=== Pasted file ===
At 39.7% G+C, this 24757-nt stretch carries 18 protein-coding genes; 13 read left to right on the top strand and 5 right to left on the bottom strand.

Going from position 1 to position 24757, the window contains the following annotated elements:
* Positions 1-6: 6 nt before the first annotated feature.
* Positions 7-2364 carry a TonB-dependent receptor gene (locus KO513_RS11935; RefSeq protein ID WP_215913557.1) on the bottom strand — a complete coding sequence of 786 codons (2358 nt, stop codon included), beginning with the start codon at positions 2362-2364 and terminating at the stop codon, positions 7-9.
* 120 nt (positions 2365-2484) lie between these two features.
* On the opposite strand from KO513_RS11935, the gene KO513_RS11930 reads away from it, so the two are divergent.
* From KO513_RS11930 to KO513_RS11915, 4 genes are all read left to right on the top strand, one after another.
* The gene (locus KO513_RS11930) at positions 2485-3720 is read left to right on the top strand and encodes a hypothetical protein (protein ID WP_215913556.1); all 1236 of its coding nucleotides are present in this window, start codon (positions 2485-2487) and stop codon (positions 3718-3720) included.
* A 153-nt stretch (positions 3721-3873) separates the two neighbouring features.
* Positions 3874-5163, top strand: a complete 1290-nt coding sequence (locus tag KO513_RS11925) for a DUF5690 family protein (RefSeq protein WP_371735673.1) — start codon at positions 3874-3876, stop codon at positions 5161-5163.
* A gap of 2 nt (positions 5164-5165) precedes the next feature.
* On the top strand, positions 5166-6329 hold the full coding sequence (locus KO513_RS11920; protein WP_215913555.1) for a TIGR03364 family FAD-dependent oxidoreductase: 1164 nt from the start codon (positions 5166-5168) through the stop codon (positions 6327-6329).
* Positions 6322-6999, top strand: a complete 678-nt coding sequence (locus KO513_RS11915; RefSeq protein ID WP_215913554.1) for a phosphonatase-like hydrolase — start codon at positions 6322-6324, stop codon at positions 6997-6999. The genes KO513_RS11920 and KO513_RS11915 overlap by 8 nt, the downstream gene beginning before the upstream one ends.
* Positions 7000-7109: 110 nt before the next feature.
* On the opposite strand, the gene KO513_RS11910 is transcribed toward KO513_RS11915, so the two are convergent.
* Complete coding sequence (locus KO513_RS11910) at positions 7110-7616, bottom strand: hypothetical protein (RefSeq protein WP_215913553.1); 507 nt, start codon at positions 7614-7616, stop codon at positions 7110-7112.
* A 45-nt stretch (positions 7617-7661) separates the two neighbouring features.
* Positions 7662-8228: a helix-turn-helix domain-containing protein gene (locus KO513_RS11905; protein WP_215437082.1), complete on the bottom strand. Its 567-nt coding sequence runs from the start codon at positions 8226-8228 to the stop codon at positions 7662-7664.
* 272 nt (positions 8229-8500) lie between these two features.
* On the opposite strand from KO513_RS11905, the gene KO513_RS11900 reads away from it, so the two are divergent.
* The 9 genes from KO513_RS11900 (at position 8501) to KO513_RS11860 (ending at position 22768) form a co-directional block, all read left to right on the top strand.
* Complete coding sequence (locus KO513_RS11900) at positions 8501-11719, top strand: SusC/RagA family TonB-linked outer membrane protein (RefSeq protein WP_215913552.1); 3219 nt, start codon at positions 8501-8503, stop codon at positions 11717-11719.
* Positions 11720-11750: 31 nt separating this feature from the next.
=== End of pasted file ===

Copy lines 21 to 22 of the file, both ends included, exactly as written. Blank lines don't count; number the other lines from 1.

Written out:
* The 9 genes from KO513_RS11900 (at position 8501) to KO513_RS11860 (ending at position 22768) form a co-directional block, all read left to right on the top strand.
* Complete coding sequence (locus KO513_RS11900) at positions 8501-11719, top strand: SusC/RagA family TonB-linked outer membrane protein (RefSeq protein WP_215913552.1); 3219 nt, start codon at positions 8501-8503, stop codon at positions 11717-11719.